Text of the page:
Africa Week set to begin today
Justin Tardiff | Monday, April 3, 2006
Created to educate Notre Dame students about the political and economic struggles of the African continent, Africa Week 2006 kicks off today with a full schedule of speakers and cultural events.
This is the second year for Africa Week, which is put on by Notre Dame’s African Faith and Justice Network along with the African Student Association. The African Faith and Justice Network was formed last spring with the goal of raising money for African causes.
“We think there is an interest among students for these issues, but not a lot of places for students to learn about them,” said Laura Feeney, co-president and co-founder of the African Faith and Justice Network.
Feeney highlighted the Hunger Banquet for Famine in East Africa and “Mourning a Genocide and Stopping One- Rwanda and Darfur” – the two events of Africa Week she thought would be most vital in addressing the crisis in Africa to students.
The Hunger Banquet will be held at 6 p.m. Tuesday in the Coleman Morse Lounge. Attendees are asked to make a $5 donation, and proceeds from the banquet will go directly to Oxfam famine relief efforts in East Africa.
The other keynote event, “Mourning Genocide and Stopping One,” will take place at 7 p.m. Thursday in the Center for Social Concerns Coffeehouse. The lecture will mark the 12th anniversary of the Rwandan genocide and will address its national and international consequences. It will also focus on the current genocide in Darfur and what steps can be taken to stop it.
In addition to these events, Thomas Mambro, president of the African Student Association, highlighted “Burudika,” a night of African style performances, as an important and entertaining cultural event.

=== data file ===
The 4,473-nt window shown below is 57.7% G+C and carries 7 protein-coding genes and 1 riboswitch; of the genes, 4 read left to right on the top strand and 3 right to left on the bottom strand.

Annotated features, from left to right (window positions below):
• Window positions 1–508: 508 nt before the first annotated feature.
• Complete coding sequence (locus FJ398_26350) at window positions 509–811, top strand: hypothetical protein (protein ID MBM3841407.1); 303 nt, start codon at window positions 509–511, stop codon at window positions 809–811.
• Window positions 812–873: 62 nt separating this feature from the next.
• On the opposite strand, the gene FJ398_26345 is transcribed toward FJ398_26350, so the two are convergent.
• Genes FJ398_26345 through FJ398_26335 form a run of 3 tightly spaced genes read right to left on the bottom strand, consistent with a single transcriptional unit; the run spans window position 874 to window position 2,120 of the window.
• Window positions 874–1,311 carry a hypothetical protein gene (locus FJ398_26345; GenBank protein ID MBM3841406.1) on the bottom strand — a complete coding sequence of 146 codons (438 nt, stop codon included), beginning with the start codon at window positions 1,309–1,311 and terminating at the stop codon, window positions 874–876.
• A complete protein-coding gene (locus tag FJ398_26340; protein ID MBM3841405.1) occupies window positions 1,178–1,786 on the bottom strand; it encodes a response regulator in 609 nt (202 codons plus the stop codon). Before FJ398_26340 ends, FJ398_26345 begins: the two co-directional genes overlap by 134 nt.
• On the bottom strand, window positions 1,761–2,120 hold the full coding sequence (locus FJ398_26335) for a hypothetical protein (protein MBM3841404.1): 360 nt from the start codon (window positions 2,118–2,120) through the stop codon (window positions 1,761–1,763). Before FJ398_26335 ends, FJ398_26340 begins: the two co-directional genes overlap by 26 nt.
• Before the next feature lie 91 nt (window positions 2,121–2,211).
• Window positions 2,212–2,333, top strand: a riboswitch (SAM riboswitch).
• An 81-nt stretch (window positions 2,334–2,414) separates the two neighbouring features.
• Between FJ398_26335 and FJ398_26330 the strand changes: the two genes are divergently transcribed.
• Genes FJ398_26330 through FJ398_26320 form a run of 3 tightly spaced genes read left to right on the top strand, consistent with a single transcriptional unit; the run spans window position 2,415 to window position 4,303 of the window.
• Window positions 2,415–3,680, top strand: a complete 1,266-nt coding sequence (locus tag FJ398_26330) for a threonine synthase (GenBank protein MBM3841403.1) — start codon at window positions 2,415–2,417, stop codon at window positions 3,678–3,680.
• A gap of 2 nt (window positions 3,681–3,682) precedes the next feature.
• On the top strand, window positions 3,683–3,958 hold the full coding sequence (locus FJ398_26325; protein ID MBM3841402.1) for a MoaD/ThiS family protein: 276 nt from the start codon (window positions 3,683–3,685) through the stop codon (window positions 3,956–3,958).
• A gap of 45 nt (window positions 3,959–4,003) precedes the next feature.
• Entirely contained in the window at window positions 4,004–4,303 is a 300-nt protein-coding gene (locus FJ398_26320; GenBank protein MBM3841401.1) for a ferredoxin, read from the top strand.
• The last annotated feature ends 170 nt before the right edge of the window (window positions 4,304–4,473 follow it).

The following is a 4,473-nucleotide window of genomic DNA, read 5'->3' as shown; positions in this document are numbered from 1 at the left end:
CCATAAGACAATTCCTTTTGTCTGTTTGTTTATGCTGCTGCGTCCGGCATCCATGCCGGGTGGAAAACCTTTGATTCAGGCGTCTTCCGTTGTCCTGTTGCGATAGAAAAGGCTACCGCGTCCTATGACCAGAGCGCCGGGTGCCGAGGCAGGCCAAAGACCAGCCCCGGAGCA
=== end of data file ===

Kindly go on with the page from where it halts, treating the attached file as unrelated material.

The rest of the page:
The African Student Association is organizing the show that will feature three professional performances, and it will begin at 7 p.m. Friday in the Hesburgh Library Auditorium.
Other events during the week include a special Africa Mass in Dillon Hall Chapel and lectures featuring topics such as trade policies and self-determination in Africa.
Sponsors of Africa Week are the Center for Social Concerns, Student Government, the Helen Kellogg Institute for International Studies, the Department of Africana Studies, the Office of the President, Student Activities, Multicultural Student Programs and Services,
the College of Arts and Letters, the Mendoza College of Business and International Students Services and Activities.
Feeney said the week is important to Notre Dame and its students because of its Catholic character.
“One of the reasons for the week is the fact Catholic bishops called Americans to stand in solidarity with Africa,” Feeney said.
“It doesn’t matter if it is far away or if they have different backgrounds – they are still fellow Catholics and fellow people. There are many Catholics, as well as others, in dire situations that we need to do something about,” she added.
Feeney said Americans have the power to change their government’s policies toward Africa and to demand more assistance.
“We have the ability to lobby our government to help people out of poverty and to stop wars,” she said.